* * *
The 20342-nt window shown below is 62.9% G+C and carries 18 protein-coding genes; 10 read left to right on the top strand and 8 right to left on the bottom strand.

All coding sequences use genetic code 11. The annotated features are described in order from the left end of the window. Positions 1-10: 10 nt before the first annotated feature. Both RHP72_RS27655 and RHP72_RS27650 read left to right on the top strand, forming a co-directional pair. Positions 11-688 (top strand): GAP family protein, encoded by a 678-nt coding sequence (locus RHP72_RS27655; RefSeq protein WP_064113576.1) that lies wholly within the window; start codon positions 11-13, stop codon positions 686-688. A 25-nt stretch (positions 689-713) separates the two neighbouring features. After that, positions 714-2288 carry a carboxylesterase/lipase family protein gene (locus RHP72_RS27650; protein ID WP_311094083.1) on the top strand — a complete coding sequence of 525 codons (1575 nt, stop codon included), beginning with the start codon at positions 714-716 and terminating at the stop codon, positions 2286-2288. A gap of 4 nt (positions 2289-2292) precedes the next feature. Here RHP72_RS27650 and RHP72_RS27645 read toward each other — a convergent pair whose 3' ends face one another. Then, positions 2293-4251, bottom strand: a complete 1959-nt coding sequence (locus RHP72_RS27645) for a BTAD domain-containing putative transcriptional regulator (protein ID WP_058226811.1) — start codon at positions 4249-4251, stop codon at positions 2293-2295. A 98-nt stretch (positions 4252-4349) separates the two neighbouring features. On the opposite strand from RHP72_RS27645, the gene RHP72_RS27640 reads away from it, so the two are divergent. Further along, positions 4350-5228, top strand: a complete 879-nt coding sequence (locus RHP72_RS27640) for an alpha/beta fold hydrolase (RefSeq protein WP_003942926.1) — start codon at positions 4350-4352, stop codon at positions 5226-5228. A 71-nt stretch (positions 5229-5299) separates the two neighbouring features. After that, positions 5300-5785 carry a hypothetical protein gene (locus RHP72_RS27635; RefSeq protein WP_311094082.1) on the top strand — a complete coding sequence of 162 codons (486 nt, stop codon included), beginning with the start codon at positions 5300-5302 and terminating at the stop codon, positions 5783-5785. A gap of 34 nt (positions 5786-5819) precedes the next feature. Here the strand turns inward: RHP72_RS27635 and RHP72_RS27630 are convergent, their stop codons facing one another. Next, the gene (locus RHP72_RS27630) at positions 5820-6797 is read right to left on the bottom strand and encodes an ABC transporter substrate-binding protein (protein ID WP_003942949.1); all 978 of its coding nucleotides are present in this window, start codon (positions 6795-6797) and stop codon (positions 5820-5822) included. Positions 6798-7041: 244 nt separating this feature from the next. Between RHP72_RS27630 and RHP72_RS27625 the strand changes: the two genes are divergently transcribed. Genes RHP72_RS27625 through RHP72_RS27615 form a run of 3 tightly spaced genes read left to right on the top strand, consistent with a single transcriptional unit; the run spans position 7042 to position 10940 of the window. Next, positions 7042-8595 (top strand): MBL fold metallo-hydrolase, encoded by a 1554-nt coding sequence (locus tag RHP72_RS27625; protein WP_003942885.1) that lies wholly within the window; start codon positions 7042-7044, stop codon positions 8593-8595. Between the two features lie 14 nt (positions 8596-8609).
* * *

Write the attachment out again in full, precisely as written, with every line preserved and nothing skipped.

The 20342-nt window shown below is 62.9% G+C and carries 18 protein-coding genes; 10 read left to right on the top strand and 8 right to left on the bottom strand.

All coding sequences use genetic code 11. The annotated features are described in order from the left end of the window. Positions 1-10: 10 nt before the first annotated feature. Both RHP72_RS27655 and RHP72_RS27650 read left to right on the top strand, forming a co-directional pair. Positions 11-688 (top strand): GAP family protein, encoded by a 678-nt coding sequence (locus RHP72_RS27655; RefSeq protein WP_064113576.1) that lies wholly within the window; start codon positions 11-13, stop codon positions 686-688. A 25-nt stretch (positions 689-713) separates the two neighbouring features. After that, positions 714-2288 carry a carboxylesterase/lipase family protein gene (locus RHP72_RS27650; protein ID WP_311094083.1) on the top strand — a complete coding sequence of 525 codons (1575 nt, stop codon included), beginning with the start codon at positions 714-716 and terminating at the stop codon, positions 2286-2288. A gap of 4 nt (positions 2289-2292) precedes the next feature. Here RHP72_RS27650 and RHP72_RS27645 read toward each other — a convergent pair whose 3' ends face one another. Then, positions 2293-4251, bottom strand: a complete 1959-nt coding sequence (locus RHP72_RS27645) for a BTAD domain-containing putative transcriptional regulator (protein ID WP_058226811.1) — start codon at positions 4249-4251, stop codon at positions 2293-2295. A 98-nt stretch (positions 4252-4349) separates the two neighbouring features. On the opposite strand from RHP72_RS27645, the gene RHP72_RS27640 reads away from it, so the two are divergent. Further along, positions 4350-5228, top strand: a complete 879-nt coding sequence (locus RHP72_RS27640) for an alpha/beta fold hydrolase (RefSeq protein WP_003942926.1) — start codon at positions 4350-4352, stop codon at positions 5226-5228. A 71-nt stretch (positions 5229-5299) separates the two neighbouring features. After that, positions 5300-5785 carry a hypothetical protein gene (locus RHP72_RS27635; RefSeq protein WP_311094082.1) on the top strand — a complete coding sequence of 162 codons (486 nt, stop codon included), beginning with the start codon at positions 5300-5302 and terminating at the stop codon, positions 5783-5785. A gap of 34 nt (positions 5786-5819) precedes the next feature. Here the strand turns inward: RHP72_RS27635 and RHP72_RS27630 are convergent, their stop codons facing one another. Next, the gene (locus RHP72_RS27630) at positions 5820-6797 is read right to left on the bottom strand and encodes an ABC transporter substrate-binding protein (protein ID WP_003942949.1); all 978 of its coding nucleotides are present in this window, start codon (positions 6795-6797) and stop codon (positions 5820-5822) included. Positions 6798-7041: 244 nt separating this feature from the next. Between RHP72_RS27630 and RHP72_RS27625 the strand changes: the two genes are divergently transcribed. Genes RHP72_RS27625 through RHP72_RS27615 form a run of 3 tightly spaced genes read left to right on the top strand, consistent with a single transcriptional unit; the run spans position 7042 to position 10940 of the window. Next, positions 7042-8595 (top strand): MBL fold metallo-hydrolase, encoded by a 1554-nt coding sequence (locus tag RHP72_RS27625; protein WP_003942885.1) that lies wholly within the window; start codon positions 7042-7044, stop codon positions 8593-8595. Between the two features lie 14 nt (positions 8596-8609).